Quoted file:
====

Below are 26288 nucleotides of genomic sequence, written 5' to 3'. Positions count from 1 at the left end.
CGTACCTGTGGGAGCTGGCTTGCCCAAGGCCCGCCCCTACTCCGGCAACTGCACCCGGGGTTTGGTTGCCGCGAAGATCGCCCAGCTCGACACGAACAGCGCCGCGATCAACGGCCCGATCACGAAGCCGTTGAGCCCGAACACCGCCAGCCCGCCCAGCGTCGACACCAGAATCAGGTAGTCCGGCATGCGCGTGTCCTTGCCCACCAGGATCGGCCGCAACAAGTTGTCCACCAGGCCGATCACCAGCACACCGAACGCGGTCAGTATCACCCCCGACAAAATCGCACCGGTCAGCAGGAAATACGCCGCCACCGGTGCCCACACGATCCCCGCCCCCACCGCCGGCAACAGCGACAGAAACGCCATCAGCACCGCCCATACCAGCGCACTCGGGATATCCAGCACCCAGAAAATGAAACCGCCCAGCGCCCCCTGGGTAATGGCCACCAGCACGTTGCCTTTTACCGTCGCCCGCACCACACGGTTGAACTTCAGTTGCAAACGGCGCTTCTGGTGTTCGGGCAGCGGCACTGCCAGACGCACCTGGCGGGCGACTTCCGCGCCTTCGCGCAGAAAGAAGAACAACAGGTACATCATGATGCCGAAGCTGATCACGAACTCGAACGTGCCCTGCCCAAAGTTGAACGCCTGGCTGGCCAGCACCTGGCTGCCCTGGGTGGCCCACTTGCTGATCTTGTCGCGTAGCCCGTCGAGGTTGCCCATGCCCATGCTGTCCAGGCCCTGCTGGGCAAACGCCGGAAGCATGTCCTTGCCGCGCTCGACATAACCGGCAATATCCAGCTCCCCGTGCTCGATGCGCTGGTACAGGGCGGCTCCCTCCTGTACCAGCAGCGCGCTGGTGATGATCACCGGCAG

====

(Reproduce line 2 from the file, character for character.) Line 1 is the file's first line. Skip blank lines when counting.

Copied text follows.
CGTACCTGTGGGAGCTGGCTTGCCCAAGGCCCGCCCCTACTCCGGCAACTGCACCCGGGGTTTGGTTGCCGCGAAGATCGCCCAGCTCGACACGAACAGCGCCGCGATCAACGGCCCGATCACGAAGCCGTTGAGCCCGAACACCGCCAGCCCGCCCAGCGTCGACACCAGAATCAGGTAGTCCGGCATGCGCGTGTCCTTGCCCACCAGGATCGGCCGCAACAAGTTGTCCACCAGGCCGATCACCAGCACACCGAACGCGGTCAGTATCACCCCCGACAAAATCGCACCGGTCAGCAGGAAATACGCCGCCACCGGTGCCCACACGATCCCCGCCCCCACCGCCGGCAACAGCGACAGAAACGCCATCAGCACCGCCCATACCAGCGCACTCGGGATATCCAGCACCCAGAAAATGAAACCGCCCAGCGCCCCCTGGGTAATGGCCACCAGCACGTTGCCTTTTACCGTCGCCCGCACCACACGGTTGAACTTCAGTTGCAAACGGCGCTTCTGGTGTTCGGGCAGCGGCACTGCCAGACGCACCTGGCGGGCGACTTCCGCGCCTTCGCGCAGAAAGAAGAACAACAGGTACATCATGATGCCGAAGCTGATCACGAACTCGAACGTGCCCTGCCCAAAGTTGAACGCCTGGCTGGCCAGCACCTGGCTGCCCTGGGTGGCCCACTTGCTGATCTTGTCGCGTAGCCCGTCGAGGTTGCCCATGCCCATGCTGTCCAGGCCCTGCTGGGCAAACGCCGGAAGCATGTCCTTGCCGCGCTCGACATAACCGGCAATATCCAGCTCCCCGTGCTCGATGCGCTGGTACAGGGCGGCTCCCTCCTGTACCAGCAGCGCGCTGGTGATGATCACCGGCAG